"But I feel like I've got inside his head now, and I kind of get it. And I think what's brilliant about it is that it is one of those parts that you just keep discovering. We've got quite a long run now, and I do feel with any role you want to get to that point where you feel you can start playing with it. I think it's always nice when you're playing with art, to feel there's always more to learn, more to discover. I think parts where you feel after a few previews, you've kind of got it, you can easily get bored. With something like this, there's always more to learn, there's always more to try, there's always more to fight.
"So, I'm just looking forward to continuing to learn and experiment and develop. We talked about this last night actually, with the rest of the cast: it's such a rich, deep, amazing play. Shakespeare had changed in his life when he wrote this, and he's at the height of his powers. I think there's just so much there. And I think that’s why The Winter’s Tale is not done very often, because it's hard, but it is wonderful. And hopefully we've done it justice!”
FlairBox Review: ⭐⭐⭐⭐⭐
The story unfolds in the kingdom of Sicilia, as King Leontes’ paranoia causes him to self-sabotage his perfect family life. Believing his pregnant wife has been unfaithful with his best friend, his jealousy causes a ripple effect of tragic events that cannot be undone. After many years of self-inflicted solitude, Leontes is forced to face the mistakes he made a lifetime ago, when his daughter returns to an unexpected future and a past that is ready to haunt her.
The Winter’s Tale is a unique play. At times it's a dark story reaching towards themes of betrayal, desolation, and the abuse of power – and at other times it's an enchanting and charming fairytale.
It goes without saying that this is a huge undertaking for a group of storytellers: to blend these two very different worlds to feel like one transfixing narrative, as well as matching the pressure I imagine you might feel of potentially playing second fiddle to the aforementioned spectacular surroundings, if you were not to quite hit the mark. However: this production is an absolute triumph.
I firstly have to highlight the level of precision in the direction from Adam Nichols and Janet Podd, along with the marvellous adaption by Sophie Swithinbank. The added storytelling elements kept the darker moments poignant and the lighter moments exciting, and the ensemble approach to the narration was engaging, and down to the admirable commitment from the actors.
It’s clear how keenly the company values making the language accessible to the audience, and this has to begin with the actors knowing with certainty what they are saying. This was clear throughout the performance, and bravo to the directorial team for their diligence in getting the cast feeling comfortable with some tricky dialogue.
And before I’m cudgelled by purists: the economic use of props and staging changes, music, dance, creative imagery, and the previously discussed storytelling that was inventively used throughout – this is what makes this production accessible. But it’s not “in your face” or “spelling it out to the audience” at all.
This is Shakespeare at its most digestible and its most engaging. The directorial team knew exactly when to draw us in, and exactly when to keep us at arm's length, which really made for sublime storytelling. From the aforementioned (with love) purists, to my younger brother who thinks Leontes is Gerard Butler in the Zack Snyder movie "300": This is theatre for everyone.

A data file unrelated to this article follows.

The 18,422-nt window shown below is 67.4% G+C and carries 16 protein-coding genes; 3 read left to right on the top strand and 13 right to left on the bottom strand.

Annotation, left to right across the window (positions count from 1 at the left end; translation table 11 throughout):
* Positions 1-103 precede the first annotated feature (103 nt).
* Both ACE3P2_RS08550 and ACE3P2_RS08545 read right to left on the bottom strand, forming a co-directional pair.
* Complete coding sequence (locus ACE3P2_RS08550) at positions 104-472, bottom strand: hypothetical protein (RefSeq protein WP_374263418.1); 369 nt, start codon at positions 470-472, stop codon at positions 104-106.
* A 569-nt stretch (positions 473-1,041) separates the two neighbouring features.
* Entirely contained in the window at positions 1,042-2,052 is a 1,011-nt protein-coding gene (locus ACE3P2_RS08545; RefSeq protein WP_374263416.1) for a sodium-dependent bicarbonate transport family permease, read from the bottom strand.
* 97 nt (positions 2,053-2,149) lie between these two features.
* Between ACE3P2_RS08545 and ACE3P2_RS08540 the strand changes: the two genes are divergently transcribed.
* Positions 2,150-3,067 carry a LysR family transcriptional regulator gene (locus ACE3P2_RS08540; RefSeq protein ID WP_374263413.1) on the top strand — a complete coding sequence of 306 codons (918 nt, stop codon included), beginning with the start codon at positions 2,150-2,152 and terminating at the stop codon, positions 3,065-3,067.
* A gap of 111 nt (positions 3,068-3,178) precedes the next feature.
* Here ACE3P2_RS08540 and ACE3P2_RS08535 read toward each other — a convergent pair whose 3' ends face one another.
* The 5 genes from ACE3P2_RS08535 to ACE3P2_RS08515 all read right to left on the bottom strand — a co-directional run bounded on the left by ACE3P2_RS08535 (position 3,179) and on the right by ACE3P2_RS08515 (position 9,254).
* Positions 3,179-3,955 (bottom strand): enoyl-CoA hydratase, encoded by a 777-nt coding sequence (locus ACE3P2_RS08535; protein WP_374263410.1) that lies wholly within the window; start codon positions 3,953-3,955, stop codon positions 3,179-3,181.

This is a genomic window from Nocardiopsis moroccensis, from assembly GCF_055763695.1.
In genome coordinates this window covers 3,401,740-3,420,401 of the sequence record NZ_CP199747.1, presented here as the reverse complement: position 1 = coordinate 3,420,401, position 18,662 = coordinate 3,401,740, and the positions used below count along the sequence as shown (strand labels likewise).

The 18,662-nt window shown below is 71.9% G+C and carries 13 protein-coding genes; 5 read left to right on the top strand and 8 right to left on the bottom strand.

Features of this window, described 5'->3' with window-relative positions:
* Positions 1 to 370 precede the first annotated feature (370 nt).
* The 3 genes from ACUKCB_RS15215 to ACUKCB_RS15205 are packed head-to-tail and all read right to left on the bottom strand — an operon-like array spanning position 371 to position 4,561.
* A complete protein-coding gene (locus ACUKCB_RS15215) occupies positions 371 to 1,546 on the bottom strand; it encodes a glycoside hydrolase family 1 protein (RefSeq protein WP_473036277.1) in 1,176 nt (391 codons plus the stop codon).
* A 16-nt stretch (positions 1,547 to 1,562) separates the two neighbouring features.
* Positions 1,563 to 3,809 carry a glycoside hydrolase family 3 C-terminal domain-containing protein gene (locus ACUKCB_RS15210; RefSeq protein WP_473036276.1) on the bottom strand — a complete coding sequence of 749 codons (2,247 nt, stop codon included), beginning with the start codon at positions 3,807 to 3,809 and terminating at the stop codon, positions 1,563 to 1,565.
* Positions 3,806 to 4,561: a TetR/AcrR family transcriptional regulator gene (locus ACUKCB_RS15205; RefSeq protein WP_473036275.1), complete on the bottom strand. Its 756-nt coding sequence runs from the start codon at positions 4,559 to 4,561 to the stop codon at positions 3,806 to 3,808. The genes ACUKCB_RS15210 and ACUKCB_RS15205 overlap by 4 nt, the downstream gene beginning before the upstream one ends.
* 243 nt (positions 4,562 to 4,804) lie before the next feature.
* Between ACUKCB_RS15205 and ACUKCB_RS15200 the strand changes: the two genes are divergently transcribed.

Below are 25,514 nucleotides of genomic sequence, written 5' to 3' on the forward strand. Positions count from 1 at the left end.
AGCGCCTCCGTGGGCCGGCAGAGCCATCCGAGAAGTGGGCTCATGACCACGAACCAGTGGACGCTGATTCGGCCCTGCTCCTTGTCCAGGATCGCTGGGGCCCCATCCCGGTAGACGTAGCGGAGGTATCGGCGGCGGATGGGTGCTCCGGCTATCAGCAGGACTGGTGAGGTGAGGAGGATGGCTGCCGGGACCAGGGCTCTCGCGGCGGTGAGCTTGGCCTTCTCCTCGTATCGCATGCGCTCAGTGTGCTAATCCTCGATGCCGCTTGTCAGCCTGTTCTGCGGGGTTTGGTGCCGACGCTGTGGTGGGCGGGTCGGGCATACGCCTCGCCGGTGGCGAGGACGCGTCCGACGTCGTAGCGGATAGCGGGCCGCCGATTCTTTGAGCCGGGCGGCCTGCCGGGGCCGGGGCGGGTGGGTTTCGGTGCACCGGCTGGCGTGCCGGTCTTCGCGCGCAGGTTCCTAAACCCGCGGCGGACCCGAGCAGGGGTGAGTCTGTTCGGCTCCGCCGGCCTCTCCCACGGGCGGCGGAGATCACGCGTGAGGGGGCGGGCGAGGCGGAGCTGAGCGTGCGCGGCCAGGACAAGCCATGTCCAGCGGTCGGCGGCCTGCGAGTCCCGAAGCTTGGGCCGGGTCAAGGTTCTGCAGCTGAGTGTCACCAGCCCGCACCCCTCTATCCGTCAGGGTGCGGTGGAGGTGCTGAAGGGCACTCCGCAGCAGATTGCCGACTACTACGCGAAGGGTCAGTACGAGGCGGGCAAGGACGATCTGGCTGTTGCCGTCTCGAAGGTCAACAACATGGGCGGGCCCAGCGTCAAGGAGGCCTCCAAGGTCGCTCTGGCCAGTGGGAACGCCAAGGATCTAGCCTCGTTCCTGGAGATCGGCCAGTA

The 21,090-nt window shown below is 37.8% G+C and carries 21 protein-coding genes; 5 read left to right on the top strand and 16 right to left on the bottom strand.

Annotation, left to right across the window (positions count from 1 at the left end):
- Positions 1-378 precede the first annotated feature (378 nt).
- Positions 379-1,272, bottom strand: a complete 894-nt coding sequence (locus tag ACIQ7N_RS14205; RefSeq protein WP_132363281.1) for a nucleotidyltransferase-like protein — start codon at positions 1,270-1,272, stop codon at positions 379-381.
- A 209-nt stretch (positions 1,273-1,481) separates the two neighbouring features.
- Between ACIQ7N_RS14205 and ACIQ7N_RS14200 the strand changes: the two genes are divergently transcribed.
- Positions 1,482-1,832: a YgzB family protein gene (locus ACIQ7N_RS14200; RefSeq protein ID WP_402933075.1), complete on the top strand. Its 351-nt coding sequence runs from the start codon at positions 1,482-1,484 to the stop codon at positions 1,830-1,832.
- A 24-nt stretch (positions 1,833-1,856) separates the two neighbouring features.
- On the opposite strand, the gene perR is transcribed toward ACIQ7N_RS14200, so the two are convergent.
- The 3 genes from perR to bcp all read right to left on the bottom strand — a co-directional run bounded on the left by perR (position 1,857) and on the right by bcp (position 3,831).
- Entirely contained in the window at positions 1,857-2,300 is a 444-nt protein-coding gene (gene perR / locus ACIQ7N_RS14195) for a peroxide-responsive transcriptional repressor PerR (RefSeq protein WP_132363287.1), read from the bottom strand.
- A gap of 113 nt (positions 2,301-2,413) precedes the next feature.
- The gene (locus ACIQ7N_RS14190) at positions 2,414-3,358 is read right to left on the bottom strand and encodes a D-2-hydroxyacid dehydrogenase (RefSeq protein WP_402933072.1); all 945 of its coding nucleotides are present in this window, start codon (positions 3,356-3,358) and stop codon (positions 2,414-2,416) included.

The cast really are an incredibly tight-knit ensemble who grace the stage with absolute joy, and fill the space with presence. Not a single beat was dropped. "Listening" is only ever described as "skillful" by nerds like me, but it really was impressive how interactive the actors are with each other.
The dialogue is alive and delivered with energy and the actors are incredibly generous to each other, with a real sense of passion and inner life with everything they do. There truly is no weak link in this ensemble, which is testament to the casting of the production.
There are three highlights for me. The first is the fantastic realisation of the Kingdom of Bohemia. With a clear and specific vision there always comes a risk, and what a well paid-off risk this presentation of a rootin’, tootin’, Hill-Billy barn-dance of a fabled realm this was. Perfect execution from Nichols and Podd, and a joyful and energetic commitment from the cast. Such fun.
Second, the music in this show is second to none. There are two smaller platforms next to the stage for the live band (who are also the storytellers) to score the action with the most hauntingly beautiful folk music during the sadder moments, and wonderfully giddy country-western music during the never-ending party that is Bohemia. Really fantastic work from Musical Director Tom Cagnoni.
Finally, watching the sun go down during the second act, as we reach the climactic reunion between father and daughter, surrounded by the ancient Roman ruins… you really can’t get the first two indoors – and you can certainly only get this experience here, outside!
We are delighted to give The Winter's Tale at the Verulamium Outdoor Theatre a five-star review.
Next up for OVO and the cast of The Winter's Tale is a sold-out run at yet another spectacular outdoor venue, Cornwall’s The Minack Theatre. Do look out for potential capacity changes after the 19th July. Tickets can be found here.
And make sure to keep up with everything OVO and The Maltings Theatre are doing, as tickets always go quickly – so be sure to get there fast! There are only positive things ahead for this company, and I can’t recommend seeing their productions enough. As this year's festival draws to a close, I can’t wait to see what the company do in its eighth outdoor season. Make sure to look out for the Roman Theatre Open Air Festival as it returns next year.
My final takeaway has to be how wonderful it is in all of the chaos, to see a theatre and its company thriving against the odds. I wish the cast and crew success as they embark on their tour!
Interview and review from Joey Lockhart, FlairBox Magazine reporter and Head of Outreach at FlairBox.